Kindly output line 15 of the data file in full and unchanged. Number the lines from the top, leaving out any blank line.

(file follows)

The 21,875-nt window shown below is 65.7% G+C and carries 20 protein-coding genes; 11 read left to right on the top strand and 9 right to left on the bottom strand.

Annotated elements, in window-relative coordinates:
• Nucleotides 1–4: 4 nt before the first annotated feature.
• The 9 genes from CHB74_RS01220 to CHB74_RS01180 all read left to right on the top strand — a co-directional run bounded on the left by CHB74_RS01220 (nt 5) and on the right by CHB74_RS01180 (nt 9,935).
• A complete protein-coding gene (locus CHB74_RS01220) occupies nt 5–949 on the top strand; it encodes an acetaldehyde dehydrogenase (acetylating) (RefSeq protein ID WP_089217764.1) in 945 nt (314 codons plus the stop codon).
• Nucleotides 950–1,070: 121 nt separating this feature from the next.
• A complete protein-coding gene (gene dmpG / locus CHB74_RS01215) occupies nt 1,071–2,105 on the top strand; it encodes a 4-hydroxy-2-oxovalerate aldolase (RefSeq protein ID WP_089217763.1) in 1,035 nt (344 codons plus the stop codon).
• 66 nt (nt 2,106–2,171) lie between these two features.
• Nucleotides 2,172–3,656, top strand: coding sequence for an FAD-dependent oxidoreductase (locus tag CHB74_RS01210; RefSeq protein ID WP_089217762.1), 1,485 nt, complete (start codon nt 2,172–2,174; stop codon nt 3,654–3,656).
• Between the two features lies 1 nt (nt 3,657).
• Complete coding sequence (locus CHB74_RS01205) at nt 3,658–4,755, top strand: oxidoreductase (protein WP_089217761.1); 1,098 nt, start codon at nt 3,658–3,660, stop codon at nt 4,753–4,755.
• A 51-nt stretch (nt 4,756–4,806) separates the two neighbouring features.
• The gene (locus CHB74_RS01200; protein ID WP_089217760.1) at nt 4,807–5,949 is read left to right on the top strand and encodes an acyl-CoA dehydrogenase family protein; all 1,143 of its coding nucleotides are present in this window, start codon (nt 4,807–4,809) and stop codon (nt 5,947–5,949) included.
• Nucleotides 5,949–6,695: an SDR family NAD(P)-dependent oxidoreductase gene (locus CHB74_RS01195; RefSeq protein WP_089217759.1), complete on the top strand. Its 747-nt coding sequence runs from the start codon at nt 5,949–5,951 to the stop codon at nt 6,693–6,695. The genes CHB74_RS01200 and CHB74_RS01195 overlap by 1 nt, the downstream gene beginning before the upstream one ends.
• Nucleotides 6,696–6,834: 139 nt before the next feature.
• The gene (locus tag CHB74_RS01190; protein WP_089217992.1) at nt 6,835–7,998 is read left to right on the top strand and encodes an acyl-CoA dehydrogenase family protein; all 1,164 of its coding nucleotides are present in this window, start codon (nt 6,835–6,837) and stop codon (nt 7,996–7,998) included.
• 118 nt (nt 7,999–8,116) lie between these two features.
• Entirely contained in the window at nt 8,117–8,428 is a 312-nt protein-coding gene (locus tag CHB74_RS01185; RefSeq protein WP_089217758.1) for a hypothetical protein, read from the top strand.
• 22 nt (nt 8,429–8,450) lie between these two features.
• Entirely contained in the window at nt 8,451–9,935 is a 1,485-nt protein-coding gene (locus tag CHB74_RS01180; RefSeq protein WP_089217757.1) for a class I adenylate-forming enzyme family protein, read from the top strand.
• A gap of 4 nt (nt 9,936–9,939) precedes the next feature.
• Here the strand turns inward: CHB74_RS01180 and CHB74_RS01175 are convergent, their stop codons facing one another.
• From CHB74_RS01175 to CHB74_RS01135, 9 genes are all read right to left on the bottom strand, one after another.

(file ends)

• Nucleotides 6,696–6,834: 139 nt before the next feature.